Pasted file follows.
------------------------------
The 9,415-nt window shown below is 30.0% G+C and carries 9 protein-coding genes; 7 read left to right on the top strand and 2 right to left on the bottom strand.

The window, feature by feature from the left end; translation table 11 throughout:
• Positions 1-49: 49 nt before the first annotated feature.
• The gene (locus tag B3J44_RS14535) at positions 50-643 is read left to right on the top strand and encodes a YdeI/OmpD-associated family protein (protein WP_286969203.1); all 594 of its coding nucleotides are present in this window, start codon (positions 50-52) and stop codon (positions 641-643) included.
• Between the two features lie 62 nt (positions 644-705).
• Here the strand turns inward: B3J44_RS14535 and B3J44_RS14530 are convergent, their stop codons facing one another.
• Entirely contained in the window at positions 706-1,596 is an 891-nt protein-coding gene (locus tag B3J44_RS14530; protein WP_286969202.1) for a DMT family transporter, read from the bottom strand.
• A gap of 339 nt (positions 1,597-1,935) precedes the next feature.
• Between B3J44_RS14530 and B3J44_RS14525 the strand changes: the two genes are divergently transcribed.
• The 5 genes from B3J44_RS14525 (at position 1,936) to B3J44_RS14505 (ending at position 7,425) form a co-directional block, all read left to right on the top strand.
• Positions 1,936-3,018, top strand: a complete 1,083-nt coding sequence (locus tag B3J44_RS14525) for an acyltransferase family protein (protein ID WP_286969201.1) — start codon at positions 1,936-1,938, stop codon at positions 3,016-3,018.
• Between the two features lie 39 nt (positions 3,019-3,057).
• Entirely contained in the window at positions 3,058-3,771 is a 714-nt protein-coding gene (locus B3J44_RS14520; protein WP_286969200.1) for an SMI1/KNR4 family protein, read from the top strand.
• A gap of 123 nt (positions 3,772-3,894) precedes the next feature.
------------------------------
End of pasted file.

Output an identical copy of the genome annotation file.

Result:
The 9,415-nt window shown below is 30.0% G+C and carries 9 protein-coding genes; 7 read left to right on the top strand and 2 right to left on the bottom strand.

The window, feature by feature from the left end; translation table 11 throughout:
• Positions 1-49: 49 nt before the first annotated feature.
• The gene (locus tag B3J44_RS14535) at positions 50-643 is read left to right on the top strand and encodes a YdeI/OmpD-associated family protein (protein WP_286969203.1); all 594 of its coding nucleotides are present in this window, start codon (positions 50-52) and stop codon (positions 641-643) included.
• Between the two features lie 62 nt (positions 644-705).
• Here the strand turns inward: B3J44_RS14535 and B3J44_RS14530 are convergent, their stop codons facing one another.
• Entirely contained in the window at positions 706-1,596 is an 891-nt protein-coding gene (locus tag B3J44_RS14530; protein WP_286969202.1) for a DMT family transporter, read from the bottom strand.
• A gap of 339 nt (positions 1,597-1,935) precedes the next feature.
• Between B3J44_RS14530 and B3J44_RS14525 the strand changes: the two genes are divergently transcribed.
• The 5 genes from B3J44_RS14525 (at position 1,936) to B3J44_RS14505 (ending at position 7,425) form a co-directional block, all read left to right on the top strand.
• Positions 1,936-3,018, top strand: a complete 1,083-nt coding sequence (locus tag B3J44_RS14525) for an acyltransferase family protein (protein ID WP_286969201.1) — start codon at positions 1,936-1,938, stop codon at positions 3,016-3,018.
• Between the two features lie 39 nt (positions 3,019-3,057).
• Entirely contained in the window at positions 3,058-3,771 is a 714-nt protein-coding gene (locus B3J44_RS14520; protein WP_286969200.1) for an SMI1/KNR4 family protein, read from the top strand.
• A gap of 123 nt (positions 3,772-3,894) precedes the next feature.